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Can Yoon Suk-yeol win on his own?

Polls offer hope, but concerns remain

Presidential nominee Yoon Suk-yeol of the main opposition People Power Party speaks Saturday during a campaign event held in Sejong. (Yonhap)
Presidential nominee Yoon Suk-yeol of the main opposition People Power Party speaks Saturday during a campaign event held in Sejong. (Yonhap)
There is growing opinion that presidential nominee Yoon Suk-yeol of the main opposition People Power Party should go it alone in the ongoing race as some consider it unnecessary for him to unite forces with others when his ratings have already recovered lost ground.

They believe there is no need for Yoon to merge forces with other opposition heavyweights for the election so it would become a two-way race between him and Lee Jae-myung of the ruling Democratic Party of Korea.

Such views come at a time when tension is growing between Yoon and his primary rival Rep. Hong Joon-pyo of the People Power Party.

The two met Wednesday to discuss Hong joining Yoon’s election campaign committee, but the talks ended without any progress, after media reports revealed that Hong requested Yoon to exert influence in nominating some figures for the upcoming legislative by-elections.

The revelation made it uncomfortable for Yoon to bring in Hong as a senior counsel for the campaign team, and Hong explicitly denounced Yoon for withdrawing the appointment. He even hinted at giving up his party membership.

Yet for Yoon, the appointment could spike criticism that he seemingly accepted Hong’s request and thereby unfairly swayed the People Power Party’s nomination procedures. Rep. Kwon Young-se, head of Yoon’s campaign team, implicitly denounced Hong for making an unfair request to Yoon.

"Now is a very important moment, and I recently made it clear that everyone in the party should be taking actions responsibly," Kwon said in a campaign committee meeting Thursday.

"Leadership figures for the party especially should be acting like leaders in this critical time of presidential election. If not, they should be deprived of their membership of the party, let alone their leadership statuses."

While some worry that Yoon and Hong have again parted ways in the ongoing race, analysts have hinted that Yoon may no longer need Hong to drum up support in his battle against Lee, as men in their 20s, a large portion of which expressed support for Hong in the primaries, have already sided with Yoon.

With heavy support from People Power Party Chairman Lee Jun-seok, another highly favored figure from the voter group, Yoon has already garnered much support from them, lessening the need for Yoon to try bringing Hong to the team.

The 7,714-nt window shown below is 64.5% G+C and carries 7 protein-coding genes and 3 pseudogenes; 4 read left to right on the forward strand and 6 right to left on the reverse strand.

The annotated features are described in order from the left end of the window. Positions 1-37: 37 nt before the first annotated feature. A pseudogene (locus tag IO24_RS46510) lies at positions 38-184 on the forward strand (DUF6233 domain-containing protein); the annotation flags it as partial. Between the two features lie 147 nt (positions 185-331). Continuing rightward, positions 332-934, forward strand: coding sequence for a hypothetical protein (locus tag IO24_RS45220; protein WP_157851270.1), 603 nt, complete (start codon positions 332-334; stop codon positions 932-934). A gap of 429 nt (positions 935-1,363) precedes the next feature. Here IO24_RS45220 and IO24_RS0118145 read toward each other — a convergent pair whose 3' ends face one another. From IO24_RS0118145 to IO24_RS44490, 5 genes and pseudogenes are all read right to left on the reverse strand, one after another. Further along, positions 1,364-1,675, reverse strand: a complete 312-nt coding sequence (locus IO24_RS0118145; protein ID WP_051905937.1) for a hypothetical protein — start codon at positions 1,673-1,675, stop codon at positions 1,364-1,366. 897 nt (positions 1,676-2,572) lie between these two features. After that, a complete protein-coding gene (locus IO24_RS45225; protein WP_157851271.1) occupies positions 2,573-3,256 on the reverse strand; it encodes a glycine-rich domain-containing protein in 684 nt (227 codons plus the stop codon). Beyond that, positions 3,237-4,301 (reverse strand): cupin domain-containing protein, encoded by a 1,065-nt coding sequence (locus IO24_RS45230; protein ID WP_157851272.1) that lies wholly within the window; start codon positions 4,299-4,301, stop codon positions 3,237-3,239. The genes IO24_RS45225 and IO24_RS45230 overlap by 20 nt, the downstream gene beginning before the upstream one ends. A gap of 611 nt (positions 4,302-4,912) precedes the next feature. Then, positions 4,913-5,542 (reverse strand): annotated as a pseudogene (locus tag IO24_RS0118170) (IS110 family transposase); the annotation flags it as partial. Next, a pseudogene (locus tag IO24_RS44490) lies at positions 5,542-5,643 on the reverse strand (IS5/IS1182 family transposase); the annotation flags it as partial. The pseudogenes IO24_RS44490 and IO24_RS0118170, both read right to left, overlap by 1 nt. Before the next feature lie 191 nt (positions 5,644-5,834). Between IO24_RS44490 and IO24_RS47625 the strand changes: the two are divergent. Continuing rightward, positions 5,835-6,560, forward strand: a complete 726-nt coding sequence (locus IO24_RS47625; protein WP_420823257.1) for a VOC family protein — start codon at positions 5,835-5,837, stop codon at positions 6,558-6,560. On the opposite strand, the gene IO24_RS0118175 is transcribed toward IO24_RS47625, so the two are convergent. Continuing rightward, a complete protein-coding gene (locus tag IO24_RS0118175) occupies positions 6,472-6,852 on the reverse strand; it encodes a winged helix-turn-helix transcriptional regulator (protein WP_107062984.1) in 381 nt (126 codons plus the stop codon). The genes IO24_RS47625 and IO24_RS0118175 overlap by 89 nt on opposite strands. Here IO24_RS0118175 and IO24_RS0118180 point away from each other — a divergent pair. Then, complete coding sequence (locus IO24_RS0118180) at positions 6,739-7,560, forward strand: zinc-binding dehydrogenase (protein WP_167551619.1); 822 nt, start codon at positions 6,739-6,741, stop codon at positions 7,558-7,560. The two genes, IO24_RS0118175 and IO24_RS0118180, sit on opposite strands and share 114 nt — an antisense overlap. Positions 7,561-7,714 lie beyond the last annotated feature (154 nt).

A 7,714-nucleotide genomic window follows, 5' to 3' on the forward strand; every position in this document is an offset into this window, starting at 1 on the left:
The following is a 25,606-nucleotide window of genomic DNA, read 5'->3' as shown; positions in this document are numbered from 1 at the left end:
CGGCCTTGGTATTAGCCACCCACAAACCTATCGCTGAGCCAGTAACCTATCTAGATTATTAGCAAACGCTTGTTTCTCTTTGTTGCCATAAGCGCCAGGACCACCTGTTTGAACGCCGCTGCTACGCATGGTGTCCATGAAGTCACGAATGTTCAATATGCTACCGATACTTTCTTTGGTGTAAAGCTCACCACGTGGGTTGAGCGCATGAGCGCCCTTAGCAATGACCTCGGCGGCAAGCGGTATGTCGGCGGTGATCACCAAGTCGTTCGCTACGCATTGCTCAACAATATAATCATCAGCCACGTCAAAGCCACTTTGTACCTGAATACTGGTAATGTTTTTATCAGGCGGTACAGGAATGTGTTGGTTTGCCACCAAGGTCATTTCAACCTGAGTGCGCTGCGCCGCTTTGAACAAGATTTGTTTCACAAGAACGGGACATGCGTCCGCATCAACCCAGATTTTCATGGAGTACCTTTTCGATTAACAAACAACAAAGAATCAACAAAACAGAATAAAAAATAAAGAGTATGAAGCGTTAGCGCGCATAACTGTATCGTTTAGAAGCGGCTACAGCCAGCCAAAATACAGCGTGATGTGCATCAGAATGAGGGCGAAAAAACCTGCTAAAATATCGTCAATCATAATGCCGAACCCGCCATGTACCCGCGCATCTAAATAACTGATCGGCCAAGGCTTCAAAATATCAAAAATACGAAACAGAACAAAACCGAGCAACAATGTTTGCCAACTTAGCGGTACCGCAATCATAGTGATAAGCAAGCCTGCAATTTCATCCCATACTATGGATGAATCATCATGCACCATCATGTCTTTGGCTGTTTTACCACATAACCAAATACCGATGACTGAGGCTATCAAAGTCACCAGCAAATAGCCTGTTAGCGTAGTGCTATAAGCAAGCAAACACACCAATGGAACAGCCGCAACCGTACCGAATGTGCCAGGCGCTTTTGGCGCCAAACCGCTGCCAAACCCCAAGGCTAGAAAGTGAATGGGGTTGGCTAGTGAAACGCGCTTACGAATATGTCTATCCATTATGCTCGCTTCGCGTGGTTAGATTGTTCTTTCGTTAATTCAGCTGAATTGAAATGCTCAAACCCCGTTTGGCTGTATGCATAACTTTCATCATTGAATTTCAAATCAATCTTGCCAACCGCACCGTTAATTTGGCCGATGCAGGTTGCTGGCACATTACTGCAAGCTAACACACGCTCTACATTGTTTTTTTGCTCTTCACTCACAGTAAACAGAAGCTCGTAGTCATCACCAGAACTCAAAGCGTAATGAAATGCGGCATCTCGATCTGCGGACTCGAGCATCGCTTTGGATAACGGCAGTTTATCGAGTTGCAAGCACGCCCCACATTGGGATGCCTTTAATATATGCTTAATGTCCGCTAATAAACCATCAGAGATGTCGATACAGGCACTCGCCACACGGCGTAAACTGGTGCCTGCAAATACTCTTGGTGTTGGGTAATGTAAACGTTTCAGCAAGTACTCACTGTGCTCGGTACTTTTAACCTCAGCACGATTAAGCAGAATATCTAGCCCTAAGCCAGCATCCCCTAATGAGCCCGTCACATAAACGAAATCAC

A Gallup Korea survey of 1,002 voters that ran from Tuesday to Thursday found Lee and Yoon in a neck-and-neck race with Lee Jae-myung coming in at 34 percent against Yoon’s 33 percent. Yoon was leading the age group of 20s with 30 percent, followed by Lee Jae-myung with 22 percent.

Some surveys from the past week even found Yoon leading the race far ahead of Lee Jae-myung.

Analysts also speculate Yoon could stay put with good chances of winning even without unifying his candidacy with Ahn Cheol-soo from the minor opposition People’s Party, whose sudden rise in support could dwindle as Yoon recovers his.

Until the internal feud was resolved within the People Power Party, Ahn’s support rating went as high as 17 percent in surveys, and some recent polls still found Ahn with similarly high ratings. But other polls showed Ahn falling back to where he was before as the conflict was resolved and Yoon carried out seemingly successful campaign events.

Many predicted Yoon would work toward merging forces with Ahn, but Ahn has repeatedly denied any intention of unifying his candidacy with another candidate. Even if a merger happens, such stark opposition to the idea means the move could be highly costly and even draw opposition from internal forces.

Lee Jun-seok of the People Power Party has also been opposed to merging the candidacies, emphasizing that Yoon already has enough potential of his own to win the election without any help from outside forces.

"If unity is reached not for the sole interest in overturning the power, I fear there could be some image portrayed against the general interests of the people," he said in a radio interview Thursday.

"These images are things like making compromises in exchange of promising certain positions. Unification with clauses like that cannot bring much synergy."

Lee Jun-seok added that Yoon is already leading the polls after forming a new election campaign committee, which means he does not have to consider the option of unifying candidacies -- what Lee considers as tactics for second- and third-place candidates.

For more information regarding the survey results, visit the National Election Survey Deliberation Commission homepage.

By Ko Jun-tae (ko.juntae@heraldcorp.com)
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